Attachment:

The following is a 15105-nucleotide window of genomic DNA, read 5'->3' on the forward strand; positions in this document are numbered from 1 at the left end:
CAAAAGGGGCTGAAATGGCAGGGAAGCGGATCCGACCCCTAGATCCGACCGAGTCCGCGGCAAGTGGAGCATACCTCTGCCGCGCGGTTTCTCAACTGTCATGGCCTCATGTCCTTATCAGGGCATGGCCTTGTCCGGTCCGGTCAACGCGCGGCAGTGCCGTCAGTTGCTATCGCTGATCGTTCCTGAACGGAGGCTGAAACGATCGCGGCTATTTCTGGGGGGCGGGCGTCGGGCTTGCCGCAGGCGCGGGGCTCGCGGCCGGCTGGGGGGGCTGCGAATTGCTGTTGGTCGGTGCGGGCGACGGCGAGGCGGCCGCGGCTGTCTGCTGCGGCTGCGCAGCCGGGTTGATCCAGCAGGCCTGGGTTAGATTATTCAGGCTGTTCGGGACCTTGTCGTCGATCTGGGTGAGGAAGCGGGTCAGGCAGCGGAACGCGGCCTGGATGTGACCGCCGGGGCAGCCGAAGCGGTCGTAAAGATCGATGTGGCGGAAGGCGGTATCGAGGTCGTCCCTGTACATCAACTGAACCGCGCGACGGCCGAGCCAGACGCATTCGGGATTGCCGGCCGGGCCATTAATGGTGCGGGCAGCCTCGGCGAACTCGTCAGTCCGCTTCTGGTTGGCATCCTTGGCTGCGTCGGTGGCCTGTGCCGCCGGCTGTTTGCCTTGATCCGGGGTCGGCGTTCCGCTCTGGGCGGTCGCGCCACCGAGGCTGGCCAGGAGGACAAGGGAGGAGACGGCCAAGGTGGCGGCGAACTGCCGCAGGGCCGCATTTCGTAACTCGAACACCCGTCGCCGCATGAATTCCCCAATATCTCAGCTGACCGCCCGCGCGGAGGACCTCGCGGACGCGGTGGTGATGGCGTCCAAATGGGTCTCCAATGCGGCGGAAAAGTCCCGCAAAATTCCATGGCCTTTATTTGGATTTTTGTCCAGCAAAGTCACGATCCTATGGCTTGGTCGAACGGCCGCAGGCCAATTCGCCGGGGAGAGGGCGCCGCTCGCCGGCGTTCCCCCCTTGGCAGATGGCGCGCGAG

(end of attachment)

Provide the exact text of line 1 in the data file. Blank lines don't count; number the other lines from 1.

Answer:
The following is a 15105-nucleotide window of genomic DNA, read 5'->3' on the forward strand; positions in this document are numbered from 1 at the left end: